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Historical Context in Bright Star! Would I Were Steadfast as Thou Art

British Romanticism: John Keats was one of the central English figures in the literary and artistic movement known as romanticism. Romanticism arose in England at the turn of the 19th century with the emergence of William Wordsworth and Samuel Taylor Coleridge in 1798, just a few years after Keats’s birth. While Keats was acquainted with romantic poets Percy Shelley and Lord Byron, he was not recognized as a major poet until decades after his death. Along with his fellow romantic poets, Keats explored the relationships between humankind and nature, idealized beauty and sublimity, and looked to the classical past for wisdom.

John Keats’s Tuberculosis and Trip to Rome: In the autumn of 1820, John Keats set out for Rome at the advice of his doctors and friends. His tuberculosis had progressed to a dangerous state, and the hope was that Italy’s warm climate might ease his symptoms. One consequence of his voyage to Rome was that he had to leave behind his beloved Fanny Brawne. During the voyage, Keats was reading a volume of Shakespeare’s poetry when the idea for “Bright Star!” struck him. Inspired by his voyage, his love for Fanny, and his vulnerable state, he scrawled the poem in the margins next to Shakespeare’s verses.

Historical Context Examples in Bright Star! Would I Were Steadfast as Thou Art:

Bright Star!

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"swoon..."   (Bright Star!)

The verb “to swoon” means to faint or to sink into a state of rest. The emotionally charged and dramatic connotations that accompany the word “swoon” highlight Keats’s involvement in Romanticism, a literary movement from the 19th century that emphasized emotion, individualism, and man’s relationship to nature.

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"yet..."   (Bright Star!)

In a Shakespearean sonnet, line nine signifies the volta, or thematic turn, within the poem. The first two quatrains set up an argument that is then complicated by the final quatrain and couplet. In this poem, line nine marks a volta. However, unlike a traditional sonnet, the first eight lines do not build an argument to complicate. Instead, the speaker begins by stating the theme of the point, digresses to clarify the claim of the first line, then returns to his original point at the volta.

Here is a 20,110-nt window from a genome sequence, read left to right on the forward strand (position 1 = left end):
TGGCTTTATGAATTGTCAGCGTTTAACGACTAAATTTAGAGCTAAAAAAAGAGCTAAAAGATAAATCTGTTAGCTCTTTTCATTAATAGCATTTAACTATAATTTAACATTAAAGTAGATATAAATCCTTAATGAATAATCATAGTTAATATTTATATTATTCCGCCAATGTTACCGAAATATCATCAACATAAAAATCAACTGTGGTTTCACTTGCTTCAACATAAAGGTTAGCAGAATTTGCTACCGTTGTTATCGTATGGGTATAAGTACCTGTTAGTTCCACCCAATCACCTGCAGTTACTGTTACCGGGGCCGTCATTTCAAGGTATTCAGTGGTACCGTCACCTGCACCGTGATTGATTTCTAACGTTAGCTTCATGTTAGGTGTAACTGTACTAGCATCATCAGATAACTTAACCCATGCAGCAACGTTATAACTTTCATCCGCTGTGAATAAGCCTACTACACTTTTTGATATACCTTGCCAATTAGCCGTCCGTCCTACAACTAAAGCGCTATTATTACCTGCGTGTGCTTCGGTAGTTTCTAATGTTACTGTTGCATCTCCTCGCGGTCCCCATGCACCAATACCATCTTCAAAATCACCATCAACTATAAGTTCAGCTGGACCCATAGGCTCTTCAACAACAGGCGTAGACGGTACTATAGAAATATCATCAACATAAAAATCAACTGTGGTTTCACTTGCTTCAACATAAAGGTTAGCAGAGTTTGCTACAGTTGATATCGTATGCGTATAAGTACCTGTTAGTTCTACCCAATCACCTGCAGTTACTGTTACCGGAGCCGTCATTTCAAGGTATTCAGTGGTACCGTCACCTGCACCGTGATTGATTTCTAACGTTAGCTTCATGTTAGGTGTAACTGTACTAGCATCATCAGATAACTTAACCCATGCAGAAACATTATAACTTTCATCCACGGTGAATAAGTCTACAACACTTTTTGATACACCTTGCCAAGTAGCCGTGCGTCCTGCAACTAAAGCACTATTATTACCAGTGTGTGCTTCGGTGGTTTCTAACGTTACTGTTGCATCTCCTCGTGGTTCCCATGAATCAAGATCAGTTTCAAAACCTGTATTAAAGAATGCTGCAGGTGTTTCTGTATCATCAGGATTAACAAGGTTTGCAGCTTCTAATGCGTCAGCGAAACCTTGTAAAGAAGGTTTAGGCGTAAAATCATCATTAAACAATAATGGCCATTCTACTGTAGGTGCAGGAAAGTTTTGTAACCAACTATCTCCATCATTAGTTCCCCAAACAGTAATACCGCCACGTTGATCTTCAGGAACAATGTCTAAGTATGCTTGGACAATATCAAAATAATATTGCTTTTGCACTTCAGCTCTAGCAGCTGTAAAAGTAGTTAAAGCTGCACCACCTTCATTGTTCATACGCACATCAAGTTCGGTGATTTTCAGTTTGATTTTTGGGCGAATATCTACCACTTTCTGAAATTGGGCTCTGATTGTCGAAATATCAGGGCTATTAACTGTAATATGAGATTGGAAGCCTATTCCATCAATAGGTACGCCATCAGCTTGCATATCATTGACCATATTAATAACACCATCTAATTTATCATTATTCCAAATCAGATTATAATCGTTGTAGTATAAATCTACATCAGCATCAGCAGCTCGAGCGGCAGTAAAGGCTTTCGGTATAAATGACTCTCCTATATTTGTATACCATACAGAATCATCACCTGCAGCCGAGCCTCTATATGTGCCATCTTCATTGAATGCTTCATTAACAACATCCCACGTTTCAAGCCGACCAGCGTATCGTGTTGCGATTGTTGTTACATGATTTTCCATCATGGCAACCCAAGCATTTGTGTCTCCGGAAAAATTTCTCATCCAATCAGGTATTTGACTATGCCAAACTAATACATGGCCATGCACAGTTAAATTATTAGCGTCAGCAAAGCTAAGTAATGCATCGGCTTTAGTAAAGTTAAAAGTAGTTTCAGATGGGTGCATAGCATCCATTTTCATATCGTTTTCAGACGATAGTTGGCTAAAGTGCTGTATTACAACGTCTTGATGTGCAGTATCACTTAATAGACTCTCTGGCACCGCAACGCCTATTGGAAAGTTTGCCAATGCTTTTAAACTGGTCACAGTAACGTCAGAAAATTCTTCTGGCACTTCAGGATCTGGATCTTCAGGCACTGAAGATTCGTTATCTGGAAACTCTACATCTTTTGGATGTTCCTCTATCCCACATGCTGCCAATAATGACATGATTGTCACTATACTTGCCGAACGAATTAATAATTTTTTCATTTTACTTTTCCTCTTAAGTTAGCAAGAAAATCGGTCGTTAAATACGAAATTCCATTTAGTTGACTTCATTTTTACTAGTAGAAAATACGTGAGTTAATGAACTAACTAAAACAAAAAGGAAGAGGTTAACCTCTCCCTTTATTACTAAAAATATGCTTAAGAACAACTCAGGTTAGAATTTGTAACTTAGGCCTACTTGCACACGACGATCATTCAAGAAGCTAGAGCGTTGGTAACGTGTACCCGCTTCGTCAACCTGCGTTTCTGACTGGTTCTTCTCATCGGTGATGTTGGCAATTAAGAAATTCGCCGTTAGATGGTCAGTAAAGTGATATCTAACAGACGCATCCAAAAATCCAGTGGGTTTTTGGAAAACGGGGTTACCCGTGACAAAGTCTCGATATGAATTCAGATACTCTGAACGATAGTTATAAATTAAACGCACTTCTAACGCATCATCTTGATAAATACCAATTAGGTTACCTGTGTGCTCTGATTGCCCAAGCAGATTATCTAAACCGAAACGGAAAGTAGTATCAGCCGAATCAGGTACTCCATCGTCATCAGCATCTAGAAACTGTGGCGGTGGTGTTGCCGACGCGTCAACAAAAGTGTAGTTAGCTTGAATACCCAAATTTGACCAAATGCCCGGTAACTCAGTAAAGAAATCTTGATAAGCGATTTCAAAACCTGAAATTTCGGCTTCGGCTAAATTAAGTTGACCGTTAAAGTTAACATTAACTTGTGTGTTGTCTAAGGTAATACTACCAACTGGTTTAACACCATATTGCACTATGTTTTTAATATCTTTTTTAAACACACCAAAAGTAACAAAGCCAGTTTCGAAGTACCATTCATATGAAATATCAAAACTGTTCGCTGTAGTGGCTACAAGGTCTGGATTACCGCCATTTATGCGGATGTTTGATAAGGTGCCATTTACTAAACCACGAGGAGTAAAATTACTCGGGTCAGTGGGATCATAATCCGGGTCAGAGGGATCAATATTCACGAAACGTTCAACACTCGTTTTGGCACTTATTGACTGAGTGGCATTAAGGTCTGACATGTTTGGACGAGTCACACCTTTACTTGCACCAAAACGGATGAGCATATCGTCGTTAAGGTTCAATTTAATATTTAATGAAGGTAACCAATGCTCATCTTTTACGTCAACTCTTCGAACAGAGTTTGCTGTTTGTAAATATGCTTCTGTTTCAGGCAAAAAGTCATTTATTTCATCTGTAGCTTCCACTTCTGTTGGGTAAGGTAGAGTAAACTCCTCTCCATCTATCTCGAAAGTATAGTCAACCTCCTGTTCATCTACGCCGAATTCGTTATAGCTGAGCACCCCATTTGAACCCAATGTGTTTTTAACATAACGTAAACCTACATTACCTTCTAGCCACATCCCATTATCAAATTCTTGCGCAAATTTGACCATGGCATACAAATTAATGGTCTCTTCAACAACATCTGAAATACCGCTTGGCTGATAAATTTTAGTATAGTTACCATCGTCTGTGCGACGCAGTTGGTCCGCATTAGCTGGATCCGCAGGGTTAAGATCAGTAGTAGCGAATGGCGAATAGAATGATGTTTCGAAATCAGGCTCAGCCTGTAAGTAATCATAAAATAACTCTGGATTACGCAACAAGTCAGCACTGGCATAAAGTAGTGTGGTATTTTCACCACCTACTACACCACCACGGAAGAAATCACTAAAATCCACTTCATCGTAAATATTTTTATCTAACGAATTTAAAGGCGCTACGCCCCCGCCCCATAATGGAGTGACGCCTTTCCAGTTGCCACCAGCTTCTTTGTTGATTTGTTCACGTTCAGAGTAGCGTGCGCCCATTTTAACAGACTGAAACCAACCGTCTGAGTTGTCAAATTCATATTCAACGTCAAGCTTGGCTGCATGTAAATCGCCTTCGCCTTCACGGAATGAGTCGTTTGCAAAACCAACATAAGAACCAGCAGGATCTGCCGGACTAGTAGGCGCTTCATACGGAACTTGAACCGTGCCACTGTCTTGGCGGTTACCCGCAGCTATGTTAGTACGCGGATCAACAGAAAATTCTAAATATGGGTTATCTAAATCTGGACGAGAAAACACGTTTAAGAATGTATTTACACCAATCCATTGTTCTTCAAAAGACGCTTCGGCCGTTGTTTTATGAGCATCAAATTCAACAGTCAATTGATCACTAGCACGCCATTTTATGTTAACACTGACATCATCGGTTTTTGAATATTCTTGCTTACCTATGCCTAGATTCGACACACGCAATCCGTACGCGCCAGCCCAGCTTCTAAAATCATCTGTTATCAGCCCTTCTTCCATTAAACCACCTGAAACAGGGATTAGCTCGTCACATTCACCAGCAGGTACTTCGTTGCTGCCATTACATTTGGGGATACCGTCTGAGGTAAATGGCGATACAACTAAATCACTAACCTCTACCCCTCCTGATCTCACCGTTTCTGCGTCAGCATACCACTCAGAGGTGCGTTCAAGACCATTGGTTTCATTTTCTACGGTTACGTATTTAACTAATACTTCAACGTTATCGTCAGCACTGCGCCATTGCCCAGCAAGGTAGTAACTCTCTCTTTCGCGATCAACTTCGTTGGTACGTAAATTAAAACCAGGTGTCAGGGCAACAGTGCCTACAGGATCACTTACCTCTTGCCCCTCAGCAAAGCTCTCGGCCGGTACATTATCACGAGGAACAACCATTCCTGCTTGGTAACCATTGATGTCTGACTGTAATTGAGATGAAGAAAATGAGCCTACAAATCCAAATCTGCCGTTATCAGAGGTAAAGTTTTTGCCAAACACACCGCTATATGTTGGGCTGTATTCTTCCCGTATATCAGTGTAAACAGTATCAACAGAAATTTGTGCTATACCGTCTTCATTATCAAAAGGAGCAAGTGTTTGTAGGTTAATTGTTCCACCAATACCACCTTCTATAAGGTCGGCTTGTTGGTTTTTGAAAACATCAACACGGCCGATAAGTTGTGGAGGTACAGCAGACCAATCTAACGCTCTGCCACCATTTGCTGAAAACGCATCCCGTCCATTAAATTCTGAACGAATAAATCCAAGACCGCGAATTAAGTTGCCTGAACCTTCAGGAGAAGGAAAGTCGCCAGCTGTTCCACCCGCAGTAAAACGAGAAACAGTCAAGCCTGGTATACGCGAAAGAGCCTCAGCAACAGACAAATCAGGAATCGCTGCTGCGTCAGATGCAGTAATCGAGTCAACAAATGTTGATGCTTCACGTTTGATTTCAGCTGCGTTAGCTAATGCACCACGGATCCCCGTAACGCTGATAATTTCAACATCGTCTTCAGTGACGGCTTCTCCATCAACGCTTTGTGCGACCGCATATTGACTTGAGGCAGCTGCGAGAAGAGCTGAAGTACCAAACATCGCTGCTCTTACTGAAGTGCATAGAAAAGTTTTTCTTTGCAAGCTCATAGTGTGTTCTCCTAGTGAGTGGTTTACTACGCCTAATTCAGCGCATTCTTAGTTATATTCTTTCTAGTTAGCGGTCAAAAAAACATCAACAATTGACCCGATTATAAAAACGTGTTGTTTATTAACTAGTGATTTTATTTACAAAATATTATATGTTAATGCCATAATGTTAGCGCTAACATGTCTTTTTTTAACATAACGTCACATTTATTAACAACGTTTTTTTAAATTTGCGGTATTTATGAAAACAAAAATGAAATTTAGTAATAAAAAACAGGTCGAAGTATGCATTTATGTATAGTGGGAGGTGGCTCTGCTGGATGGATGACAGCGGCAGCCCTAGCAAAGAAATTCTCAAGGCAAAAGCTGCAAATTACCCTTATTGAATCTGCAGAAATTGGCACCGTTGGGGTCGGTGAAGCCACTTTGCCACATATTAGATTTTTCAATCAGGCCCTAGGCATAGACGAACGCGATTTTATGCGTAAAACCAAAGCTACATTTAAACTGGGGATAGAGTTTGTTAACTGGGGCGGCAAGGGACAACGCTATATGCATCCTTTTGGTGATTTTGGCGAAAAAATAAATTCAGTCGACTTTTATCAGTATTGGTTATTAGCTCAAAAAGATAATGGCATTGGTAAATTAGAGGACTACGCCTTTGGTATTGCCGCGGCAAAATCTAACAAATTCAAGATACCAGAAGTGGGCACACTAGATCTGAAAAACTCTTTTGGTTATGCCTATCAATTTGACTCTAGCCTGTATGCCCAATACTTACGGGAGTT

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"waters at their priestlike task..."   (Bright Star!)

Among other themes, Romantic writers explored humankind’s relationship with nature. Romantics distrusted the human world and chose instead to understand themselves and their emotions through a connection with nature. They used sublime aesthetics and emotional language of praise for the perfection of nature. In this way, the Romantics often conflated natural images with religious imagery; nature became a way to understand the self and God. The conflation of nature and religion in this poem reflects Keats's Romantic literary style.

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"night,..."   (Bright Star!)

Keats composes this poem in the form of a Shakespearean sonnet, a fourteen line poem in iambic pentameter with three ABAB quatrains and one rhyming couplet. While the sonnet was originally used to express unrequited love, Keats’s poem focuses on a different kind of longing. The speaker wishes to become everlasting and unchangeable like a star.

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